Douglas is a nine year old Beagle. He first started to cough when he was just one year old, during the summer months. Initially, he was given a general treatment to rule out a simple respiratory infection and lungworm, but when the problem failed to respond, a detailed investigation was carried out. X-ray pictures were taken of his chest, and a sample of fluid was collected from his airways while he was under general anaesthetic. The results showed that he was suffering from a type of allergic bronchitis, similar to asthma. He was treated with a short course of anti-inflammatory steroids,and his cough cleared up completely.
When the cough came back the following summer, he was given the same treatment, and again, he recovered. At that stage, it seemed like a seasonal problem, only happening during the summer, probably caused by an allergic reaction to pollen, similar to humans with hay fever.
Douglas remained cough-free for the next six years, even in the summer time. Then last June, he started to cough again, and it was worse then ever. X-rays confirmed that the allergic bronchitis had come back again. He was treated with the anti-inflammatory steroids, and as before, he responded promptly, with the cough clearing up quickly.
This time, however, when the course of steroids finished, he started to cough again. He was referred to the UCD Veterinary Hospital,where the next level of diagnostics were carried out, using fibre-optic endoscopes to collect biopsy samples from deep inside his lungs. The work-up confirmed that he had an unusually dramatic type of allergic lung disease that would need a prolonged course of steroids to keep the cough under control.
Anti-inflammatory steroids can be highly effective drugs, but they often have side effects. In some dogs, this can mean a ravenous appetite. In other animals, they can cause gastro-intestinal upsets. Douglas did not suffer from these problems, but they affected him in a different way which caused a major issue in the Bernon household: the steroids cause him to drink much more water than usual, resulting in the production of copious amounts of urine.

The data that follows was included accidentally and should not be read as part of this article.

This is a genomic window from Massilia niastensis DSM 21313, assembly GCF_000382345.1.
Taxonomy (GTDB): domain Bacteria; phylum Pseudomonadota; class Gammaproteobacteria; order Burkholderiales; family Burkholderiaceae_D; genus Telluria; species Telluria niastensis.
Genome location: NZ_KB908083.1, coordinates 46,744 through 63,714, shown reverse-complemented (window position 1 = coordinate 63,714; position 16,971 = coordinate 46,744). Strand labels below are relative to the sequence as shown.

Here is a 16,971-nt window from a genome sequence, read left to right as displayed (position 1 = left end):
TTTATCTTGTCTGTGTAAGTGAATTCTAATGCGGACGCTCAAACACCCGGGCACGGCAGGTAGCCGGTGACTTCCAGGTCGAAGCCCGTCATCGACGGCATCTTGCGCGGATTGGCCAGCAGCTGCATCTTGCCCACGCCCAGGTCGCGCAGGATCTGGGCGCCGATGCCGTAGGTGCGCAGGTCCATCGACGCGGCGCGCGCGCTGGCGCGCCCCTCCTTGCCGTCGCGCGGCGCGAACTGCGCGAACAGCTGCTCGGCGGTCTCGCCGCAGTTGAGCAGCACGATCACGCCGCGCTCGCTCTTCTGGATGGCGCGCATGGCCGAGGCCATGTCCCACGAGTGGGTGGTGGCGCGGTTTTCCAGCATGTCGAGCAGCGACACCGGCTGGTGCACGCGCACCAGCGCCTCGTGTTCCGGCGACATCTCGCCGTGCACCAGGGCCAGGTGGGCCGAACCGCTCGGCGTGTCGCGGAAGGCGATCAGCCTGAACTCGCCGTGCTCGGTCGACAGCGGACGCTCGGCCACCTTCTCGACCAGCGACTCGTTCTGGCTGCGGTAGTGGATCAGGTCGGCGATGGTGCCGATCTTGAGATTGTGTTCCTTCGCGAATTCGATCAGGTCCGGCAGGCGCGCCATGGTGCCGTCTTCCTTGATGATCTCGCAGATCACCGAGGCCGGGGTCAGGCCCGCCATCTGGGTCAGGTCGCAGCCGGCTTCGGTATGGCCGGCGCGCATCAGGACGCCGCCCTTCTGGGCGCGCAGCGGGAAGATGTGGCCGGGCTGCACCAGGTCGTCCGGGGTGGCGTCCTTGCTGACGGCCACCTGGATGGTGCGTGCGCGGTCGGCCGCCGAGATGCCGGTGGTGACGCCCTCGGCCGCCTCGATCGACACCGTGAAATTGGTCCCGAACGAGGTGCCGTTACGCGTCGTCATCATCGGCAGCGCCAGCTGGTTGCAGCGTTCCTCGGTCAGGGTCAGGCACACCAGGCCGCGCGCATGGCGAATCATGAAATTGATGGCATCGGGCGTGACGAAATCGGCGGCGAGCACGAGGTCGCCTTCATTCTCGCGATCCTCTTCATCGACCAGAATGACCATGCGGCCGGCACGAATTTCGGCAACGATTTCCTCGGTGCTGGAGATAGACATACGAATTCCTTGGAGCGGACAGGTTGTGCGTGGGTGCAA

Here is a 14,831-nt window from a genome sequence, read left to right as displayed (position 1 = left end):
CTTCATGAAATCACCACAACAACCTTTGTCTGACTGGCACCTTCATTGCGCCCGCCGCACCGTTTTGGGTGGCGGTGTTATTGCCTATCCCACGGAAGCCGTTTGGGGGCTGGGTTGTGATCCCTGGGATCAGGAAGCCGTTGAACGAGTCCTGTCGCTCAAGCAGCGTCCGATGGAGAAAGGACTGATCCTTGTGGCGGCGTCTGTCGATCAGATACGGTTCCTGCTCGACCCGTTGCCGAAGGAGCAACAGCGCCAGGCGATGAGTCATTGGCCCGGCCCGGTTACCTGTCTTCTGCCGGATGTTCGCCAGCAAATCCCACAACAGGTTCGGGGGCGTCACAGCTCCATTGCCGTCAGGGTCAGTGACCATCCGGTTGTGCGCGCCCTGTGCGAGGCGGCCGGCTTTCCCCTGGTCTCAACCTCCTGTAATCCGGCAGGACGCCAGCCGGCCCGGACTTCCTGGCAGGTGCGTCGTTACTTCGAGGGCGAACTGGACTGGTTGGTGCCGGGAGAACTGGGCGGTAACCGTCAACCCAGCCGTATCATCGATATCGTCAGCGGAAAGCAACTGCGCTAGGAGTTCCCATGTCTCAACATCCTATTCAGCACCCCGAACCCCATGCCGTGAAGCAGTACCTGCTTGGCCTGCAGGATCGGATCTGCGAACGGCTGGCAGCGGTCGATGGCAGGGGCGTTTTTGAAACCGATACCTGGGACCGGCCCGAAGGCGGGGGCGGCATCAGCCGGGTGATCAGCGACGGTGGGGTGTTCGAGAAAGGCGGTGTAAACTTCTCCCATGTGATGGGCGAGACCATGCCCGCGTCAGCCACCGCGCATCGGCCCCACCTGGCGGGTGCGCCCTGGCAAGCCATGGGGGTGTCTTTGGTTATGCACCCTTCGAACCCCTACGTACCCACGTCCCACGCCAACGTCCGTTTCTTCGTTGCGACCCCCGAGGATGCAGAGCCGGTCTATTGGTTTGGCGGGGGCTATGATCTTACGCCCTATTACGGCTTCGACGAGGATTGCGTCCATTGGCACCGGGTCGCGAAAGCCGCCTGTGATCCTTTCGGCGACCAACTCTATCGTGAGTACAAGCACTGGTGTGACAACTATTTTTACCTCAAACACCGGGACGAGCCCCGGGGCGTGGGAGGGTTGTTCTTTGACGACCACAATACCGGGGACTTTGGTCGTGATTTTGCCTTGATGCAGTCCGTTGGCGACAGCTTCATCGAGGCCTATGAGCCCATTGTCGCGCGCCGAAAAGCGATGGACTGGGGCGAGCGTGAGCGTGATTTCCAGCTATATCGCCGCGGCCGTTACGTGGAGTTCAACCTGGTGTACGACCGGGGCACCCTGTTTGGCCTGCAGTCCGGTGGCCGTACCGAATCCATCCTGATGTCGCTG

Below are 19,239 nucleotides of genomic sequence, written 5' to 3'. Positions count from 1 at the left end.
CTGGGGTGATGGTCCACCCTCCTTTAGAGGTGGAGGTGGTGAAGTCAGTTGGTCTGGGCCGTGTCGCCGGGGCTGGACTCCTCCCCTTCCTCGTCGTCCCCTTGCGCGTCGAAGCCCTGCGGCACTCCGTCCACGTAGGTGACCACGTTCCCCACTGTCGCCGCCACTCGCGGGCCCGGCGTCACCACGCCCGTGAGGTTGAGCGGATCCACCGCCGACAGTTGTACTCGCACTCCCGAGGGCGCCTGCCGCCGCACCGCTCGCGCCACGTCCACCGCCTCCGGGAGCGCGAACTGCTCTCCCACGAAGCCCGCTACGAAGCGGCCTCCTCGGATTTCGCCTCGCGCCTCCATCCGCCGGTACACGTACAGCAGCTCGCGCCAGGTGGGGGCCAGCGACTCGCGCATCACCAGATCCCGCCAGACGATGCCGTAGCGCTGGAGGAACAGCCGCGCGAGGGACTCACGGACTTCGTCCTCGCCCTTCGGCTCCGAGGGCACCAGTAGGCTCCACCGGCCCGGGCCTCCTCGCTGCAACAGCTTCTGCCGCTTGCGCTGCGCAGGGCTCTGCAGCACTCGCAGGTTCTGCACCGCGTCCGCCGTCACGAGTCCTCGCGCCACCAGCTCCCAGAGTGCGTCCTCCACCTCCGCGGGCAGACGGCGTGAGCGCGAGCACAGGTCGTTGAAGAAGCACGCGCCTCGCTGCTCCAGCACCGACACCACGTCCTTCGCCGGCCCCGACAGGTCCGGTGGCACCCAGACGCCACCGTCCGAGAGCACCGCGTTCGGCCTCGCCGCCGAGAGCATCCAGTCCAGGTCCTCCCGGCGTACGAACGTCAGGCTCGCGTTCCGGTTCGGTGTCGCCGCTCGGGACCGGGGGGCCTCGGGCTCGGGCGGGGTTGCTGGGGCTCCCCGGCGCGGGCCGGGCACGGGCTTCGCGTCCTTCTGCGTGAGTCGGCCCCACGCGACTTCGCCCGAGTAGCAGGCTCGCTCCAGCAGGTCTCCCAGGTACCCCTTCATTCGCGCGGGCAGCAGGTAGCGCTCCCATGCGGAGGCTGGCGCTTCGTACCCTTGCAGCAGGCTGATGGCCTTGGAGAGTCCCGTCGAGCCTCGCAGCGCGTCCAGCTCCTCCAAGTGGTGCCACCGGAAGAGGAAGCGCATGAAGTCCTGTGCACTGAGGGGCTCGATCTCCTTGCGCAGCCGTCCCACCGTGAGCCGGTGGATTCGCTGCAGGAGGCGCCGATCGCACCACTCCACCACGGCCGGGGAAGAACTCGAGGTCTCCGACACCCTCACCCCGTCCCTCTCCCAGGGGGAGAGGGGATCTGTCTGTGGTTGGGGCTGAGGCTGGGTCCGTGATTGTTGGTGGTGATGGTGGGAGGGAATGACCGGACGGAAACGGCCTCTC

Edwina found that she had to fill his water bowl several times daily, and he was drinking from the pond outside as well. This hugely increased water consumption had the obvious effect of filling Douglas’ bladder rapidly and repeatedly, and he needs to pass urine far more often than usual.
Douglas had always been house-trained, and he never had accidents in the house, but when he’s on the steroid tablets, he can’t help himself. Edwina found herself mopping up puddles almost every day. What could be done to help this problem? A human-asthma-type inhaler and face mask was then suggested as an alternative to the steroid tablets.
We know that Douglas needs steroids to control his bronchitis, but because he needs long term medication, it makes sense to use a form of steroids that reaches his lungs directly, rather than via his bloodstream. A special face mask has been designed to achieve this: the “Aerodawg” mask.
Edwina has to hold the maske over Douglas’s muzzle while she presses the inhaler spray. Douglas breathes in and out normally for a few breaths, and as he does that, he inhales steroids deep into his lungs. It isn’t always easy to do this: Douglas is a strong, lively dog.
Edwina is gradually teaching him to accept his new form of treatment: she rewards him every time he allows her to do it, and he’s learning that it’s a simple, painless procedure.
Once Douglas gets used to the mask, life will be much easier for the Bernon household: an occasional blast with an asthma-type inhaler is far better than having to mop the floor several times daily.
- Allergic bronchitis is an unusual cause of coughing in dogs
- Short term treatment with steroids is often very effective
- Long term treatment using a steroid inhaler and mask can have less side effects